OperaCréole sings out against gun violence with “Concert Across America”

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Music lovers might have missed out on OperaCréole’s performance at the Rayne Memorial United Methodist Church on Sunday (Sept. 25) for the “Concert Across America,” co-sponsored with Ashé Cultural Arts Center, and part of a nationwide musical response to gun violence at more than 200 venues.

OperaCréole is a beautiful group to witness as it covers classical music across the African Diaspora, so it’s sometimes puzzling to see what at least feels like a lack of greater popularity in the New Orleans area. (I first saw, and wrote about, them at the 2015 New Orleans Jazz Fest, and with better photos.) But Sunday was a delight, if a somber one, given the tone of the evening as leader Givonna Joseph rooted the music in our nation’s long history with gun violence — stretching all the way back to the beginnings of slavery.

The performance was broken down into four major themes:“Mourning Our Ancestors: Africa to Reconstruction,” “Freedom Fighters,” “For Our Children” and“Change for the Future.” Working in collaboration with the Rayne Memorial United Methodist Church’s Chanel Choir, OperaCréole provided a space for each of its members to shine. OperaCréole opened with a beautiful team effort on “Great Creator” from Samuel Coleridge Taylor’s long-lost work, “Thelma” (rediscovered in 2012, a century after its debut), and then deftly blended “My Country ‘Tis of Thee” with the spiritual “Nobody Knows the Trouble I’ve Seen.”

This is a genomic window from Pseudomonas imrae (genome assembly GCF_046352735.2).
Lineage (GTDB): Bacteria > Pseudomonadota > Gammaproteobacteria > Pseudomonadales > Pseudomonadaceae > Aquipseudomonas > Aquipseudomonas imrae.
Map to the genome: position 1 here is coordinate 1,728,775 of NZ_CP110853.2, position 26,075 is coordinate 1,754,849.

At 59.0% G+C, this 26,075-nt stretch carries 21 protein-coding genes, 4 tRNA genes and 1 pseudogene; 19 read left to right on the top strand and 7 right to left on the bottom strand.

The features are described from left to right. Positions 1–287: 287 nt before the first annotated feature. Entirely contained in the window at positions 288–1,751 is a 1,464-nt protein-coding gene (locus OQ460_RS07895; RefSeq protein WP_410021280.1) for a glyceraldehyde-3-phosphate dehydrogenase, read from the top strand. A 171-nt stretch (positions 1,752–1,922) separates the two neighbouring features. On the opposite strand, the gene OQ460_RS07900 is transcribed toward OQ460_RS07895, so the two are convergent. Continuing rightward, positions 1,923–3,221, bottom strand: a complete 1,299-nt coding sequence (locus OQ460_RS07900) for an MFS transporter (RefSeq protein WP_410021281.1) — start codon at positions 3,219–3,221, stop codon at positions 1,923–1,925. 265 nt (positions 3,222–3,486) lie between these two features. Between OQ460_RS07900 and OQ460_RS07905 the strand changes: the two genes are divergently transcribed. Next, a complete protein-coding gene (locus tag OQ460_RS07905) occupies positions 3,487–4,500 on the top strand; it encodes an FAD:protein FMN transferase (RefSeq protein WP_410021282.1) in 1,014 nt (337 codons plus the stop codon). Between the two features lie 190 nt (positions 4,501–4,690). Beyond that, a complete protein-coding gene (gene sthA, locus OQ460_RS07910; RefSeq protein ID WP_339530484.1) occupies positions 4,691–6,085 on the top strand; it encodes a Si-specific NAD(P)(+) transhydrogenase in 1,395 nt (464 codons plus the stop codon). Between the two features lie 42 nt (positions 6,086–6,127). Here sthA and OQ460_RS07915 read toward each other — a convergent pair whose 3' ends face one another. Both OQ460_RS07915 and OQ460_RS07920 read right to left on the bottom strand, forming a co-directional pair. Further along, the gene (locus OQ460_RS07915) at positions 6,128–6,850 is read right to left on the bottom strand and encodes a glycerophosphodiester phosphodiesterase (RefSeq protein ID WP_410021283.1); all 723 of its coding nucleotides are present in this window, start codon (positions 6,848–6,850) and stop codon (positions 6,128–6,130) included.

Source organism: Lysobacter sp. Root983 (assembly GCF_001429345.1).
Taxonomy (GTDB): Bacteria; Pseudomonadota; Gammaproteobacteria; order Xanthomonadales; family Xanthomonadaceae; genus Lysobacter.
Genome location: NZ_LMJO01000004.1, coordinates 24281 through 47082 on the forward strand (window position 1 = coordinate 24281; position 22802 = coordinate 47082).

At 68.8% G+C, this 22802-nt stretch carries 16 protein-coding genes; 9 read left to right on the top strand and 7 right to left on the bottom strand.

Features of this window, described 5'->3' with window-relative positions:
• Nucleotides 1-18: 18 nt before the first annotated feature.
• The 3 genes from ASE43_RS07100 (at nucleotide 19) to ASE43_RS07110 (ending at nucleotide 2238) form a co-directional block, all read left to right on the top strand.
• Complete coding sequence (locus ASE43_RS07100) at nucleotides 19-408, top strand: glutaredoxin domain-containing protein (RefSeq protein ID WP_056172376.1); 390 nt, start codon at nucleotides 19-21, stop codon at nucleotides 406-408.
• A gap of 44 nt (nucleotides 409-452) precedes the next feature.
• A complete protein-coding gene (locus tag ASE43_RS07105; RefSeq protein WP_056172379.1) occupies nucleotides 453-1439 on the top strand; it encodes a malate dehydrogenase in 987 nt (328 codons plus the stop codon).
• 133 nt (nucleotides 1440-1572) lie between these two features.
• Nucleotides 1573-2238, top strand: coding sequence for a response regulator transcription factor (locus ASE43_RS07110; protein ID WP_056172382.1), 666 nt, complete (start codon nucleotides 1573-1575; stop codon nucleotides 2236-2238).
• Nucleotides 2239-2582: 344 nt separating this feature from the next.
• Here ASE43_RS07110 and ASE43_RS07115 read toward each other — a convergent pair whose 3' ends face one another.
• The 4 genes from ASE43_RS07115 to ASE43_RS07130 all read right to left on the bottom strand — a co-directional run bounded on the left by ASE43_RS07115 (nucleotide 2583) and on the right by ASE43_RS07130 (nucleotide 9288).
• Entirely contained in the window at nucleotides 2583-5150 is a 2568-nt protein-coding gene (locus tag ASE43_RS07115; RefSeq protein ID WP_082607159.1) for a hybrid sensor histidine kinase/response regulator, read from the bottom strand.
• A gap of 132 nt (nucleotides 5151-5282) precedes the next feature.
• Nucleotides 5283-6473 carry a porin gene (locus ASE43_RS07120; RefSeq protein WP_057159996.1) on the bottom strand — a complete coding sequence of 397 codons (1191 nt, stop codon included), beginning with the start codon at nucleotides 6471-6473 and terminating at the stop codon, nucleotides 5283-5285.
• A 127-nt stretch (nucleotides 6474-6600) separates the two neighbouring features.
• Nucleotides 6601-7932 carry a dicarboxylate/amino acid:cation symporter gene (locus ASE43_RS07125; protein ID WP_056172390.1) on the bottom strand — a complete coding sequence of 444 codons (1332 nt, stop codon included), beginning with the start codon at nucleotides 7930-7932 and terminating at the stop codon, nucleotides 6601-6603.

Tenor Prentiss Mouton delivered a stirring version of Hall Johnson’s “Po’ Moner Got a Home At Last” (with accompaniment by pianist Marcus St. Julien). Bass-baritone Ivan Griffin dug deep on his take on Glenn Burleigh’s traditional “Go Down Moses.” Soprano Kenya Lawrence Jackson wished a sweet “Prayer” from Langston Hughes by way of Ricky Ian Gordon. Mezzo-soprano Aria Mason (Joseph’s daughter) had to literally compose herself for her personal tribute to a former student, George Carter III, a local third-grader, who later became a victim a gun violence as a teen, with her “Being Good” from “Hallelujah, Baby!”

Kathleen Halm paid lovely tribute to Verdi’s “Requiem” (1st movement) and then joined OperaCréole on Moses Hogan’s “Walk Together Children.” Everyone chimed in on the finale, “Let There Be Peace on Earth,” with members hoisting signs marking the cities that have experienced the most recent tragedies of gun violence. While the program encouraged the audience to contact legislators and community advocates to speak out against gun violence, the song was an apt coda on peace: Let it begin with me.

 

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